The door is kicked open and the student half falls, half walks through, still shouting at some unseen person in the corridor. The previously silent pupils in the class are now a captivated audience, their work forgotten. Twenty-nine pairs of eyes are flicking between the student and the teacher to see what is going to happen next.
The door slams closed and the student slumps into his chair. The teacher moves to the side of the desk crouches down and lower his voice. “The lesson started 16 minutes ago,” begins the teacher. “The first thing you should –” “I’m sorry,” the student interrupts, unpacking his bag, eyes fixed on an invisible spot on the desk.
Silence. The teacher is torn; unsatisfied by the student’s response but unwilling to allow this distraction to continue any longer, he eventually stands and gives an ostentatious cough, then continues the lesson.
No matter how old the pupil, “sorry” is often seen as the moral endpoint in so many behaviour incidents in schools. Two four-year-olds fighting over playing with a toy truck? An eight-year-old trying out a slightly out-of-context “fuck off” at a friend? A 13-year-old persistently disrupting lessons with crude jokes? A 15-year-old who has once again failed to hand in homework?
Say “sorry”, we demand: show us some remorse – only then can we move on.
If only it were that simple.
Why has the act of an apology become so central to what happens in schools? Because conflict is an inevitable and frequent part of school life, and an apology is an integral part of conflict resolution.
Luke Roberts, a conflict resolution expert and PhD candidate at the University of Cambridge, believes you will find conflict wherever you find groups of people.
“Even when you have groups where they share values or know each other’s history when you are presented with challenges to beliefs, values or processes, people will have opinions,” he argues.
Schools, then, will always be hotbeds of conflict, whether explicit or hidden. However, the suppression of conflict shouldn’t be the goal of teachers, says Roberts. Disagreements, friction, crosswords – none of these things, he explains, is unhealthy: “People see conflict as a bad thing and it’s not. It’s how you go about managing conflict that is important.”
This is where apologies come in. Alfred Allan, lecturer in psychology at Edith Cowan University in Western Australia and co-author of the paper “An Emerging Theory of Apology”, explains how saying “sorry” has long been a key tool in conflict resolution and thus, a fundamental factor in social cohesion and human progress.
“Hunter-gatherers lived in groups and it wasn’t just the fittest individual to survive, it was the fittest group,” he says. “Therefore, it was important to be a cohesive group and, to be a cohesive group, they established unwritten rules to aid cooperation.”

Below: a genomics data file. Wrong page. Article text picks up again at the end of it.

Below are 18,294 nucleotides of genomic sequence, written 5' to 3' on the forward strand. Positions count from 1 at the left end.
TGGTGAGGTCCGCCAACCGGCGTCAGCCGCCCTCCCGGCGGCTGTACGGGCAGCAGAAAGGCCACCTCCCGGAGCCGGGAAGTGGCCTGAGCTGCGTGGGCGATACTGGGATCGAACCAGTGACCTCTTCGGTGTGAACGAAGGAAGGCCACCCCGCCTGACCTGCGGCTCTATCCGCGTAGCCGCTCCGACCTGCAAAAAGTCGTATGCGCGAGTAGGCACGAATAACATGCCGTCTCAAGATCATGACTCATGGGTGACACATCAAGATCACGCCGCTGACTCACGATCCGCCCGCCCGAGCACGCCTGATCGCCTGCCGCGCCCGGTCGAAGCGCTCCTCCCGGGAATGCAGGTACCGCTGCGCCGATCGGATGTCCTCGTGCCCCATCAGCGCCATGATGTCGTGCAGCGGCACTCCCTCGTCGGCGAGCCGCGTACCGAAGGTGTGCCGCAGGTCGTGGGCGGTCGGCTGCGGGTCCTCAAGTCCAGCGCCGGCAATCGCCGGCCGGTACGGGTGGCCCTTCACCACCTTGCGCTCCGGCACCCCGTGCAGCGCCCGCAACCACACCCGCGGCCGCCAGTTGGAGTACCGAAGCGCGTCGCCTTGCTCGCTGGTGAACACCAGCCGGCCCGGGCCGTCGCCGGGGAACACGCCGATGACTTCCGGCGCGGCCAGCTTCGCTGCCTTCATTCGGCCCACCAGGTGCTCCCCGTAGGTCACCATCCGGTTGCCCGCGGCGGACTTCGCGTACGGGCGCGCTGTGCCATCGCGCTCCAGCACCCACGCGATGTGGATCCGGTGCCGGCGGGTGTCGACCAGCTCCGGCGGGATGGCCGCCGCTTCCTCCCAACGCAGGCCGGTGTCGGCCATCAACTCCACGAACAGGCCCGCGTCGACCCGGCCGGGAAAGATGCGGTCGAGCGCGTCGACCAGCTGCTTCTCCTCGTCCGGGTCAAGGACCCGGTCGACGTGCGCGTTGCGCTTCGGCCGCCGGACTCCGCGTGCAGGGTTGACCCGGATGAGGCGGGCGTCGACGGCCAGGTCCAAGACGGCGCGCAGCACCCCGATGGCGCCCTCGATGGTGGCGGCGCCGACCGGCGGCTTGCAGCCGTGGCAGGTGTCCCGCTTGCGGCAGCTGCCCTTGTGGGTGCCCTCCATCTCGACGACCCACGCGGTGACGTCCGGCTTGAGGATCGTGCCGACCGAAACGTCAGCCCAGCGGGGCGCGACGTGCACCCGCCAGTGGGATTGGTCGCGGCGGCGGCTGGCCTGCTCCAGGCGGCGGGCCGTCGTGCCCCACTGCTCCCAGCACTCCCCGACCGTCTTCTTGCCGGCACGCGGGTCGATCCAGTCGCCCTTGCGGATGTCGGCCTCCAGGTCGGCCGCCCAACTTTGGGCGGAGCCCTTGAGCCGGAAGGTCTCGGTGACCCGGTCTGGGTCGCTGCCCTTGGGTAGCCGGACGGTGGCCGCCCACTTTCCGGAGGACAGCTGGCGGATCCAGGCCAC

Central to these rules was the need for forgiveness in order for a relationship to move forward, he explains. “And one of the ways to help forgiveness is an apology.”
The feeling of a need to apologise and the sense that you are owed an apology are found throughout the world, he reveals. And recent research backs up the importance of saying “sorry” in the resolution process, according to Karina Schumann, a postdoctoral fellow working with Carol Dweck at Stanford University in the US.
Schumann has focused her work on identifying factors that help people successfully manage conflicts. “An apology is one of the most powerful ways to lead to a resolution,” she says. “Apologies have been shown to be the glue that holds together our social relationships.”
So those in schools will regularly encounter conflict and an apology should be central to the resolution process. We’re getting it right: where’s the problem?
Well, there are a few of them.
The first issue is that the situations in which – and strength of feeling when – people feel the need to apologise, or believe they are owed an apology, can be hugely variable between individuals.
Luke Chang, assistant professor of psychological and brain sciences at Dartmouth, an Ivy League research college in the US, has been researching the mental “fingerprint” of emotions using brain imaging.
While this area of research is in its early stages and findings are tentative, there is evidence of many variables affecting which emotions are at play in situations where an apology may be required, and how strong those feelings might be.
“Some people care more about the guilt, [others] about the fairness,” he explains. “We’ve done research where we compare reactions with a person you know versus a stranger, and the responses vary depending on the dynamics of the relationship.”
Those emotions are also influenced by individual value systems: what one person finds offensive, and to what degree and in what context, will differ from the next person.
Allan argues that, even within groups where you would think that, culturally, there would be shared values, there will often be differences. “We have personal values and then the morals of the group,” he explains.
“You might share values but you won’t necessarily find the same things offensive.”
So, in a class of 30 students, expecting every student to agree with you or each other on when an apology needs to be offered is not as simple as it first seems. Quite simply, “sorry” might not be forthcoming because the pupil has no idea that the situation demands it.
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October 03, 2019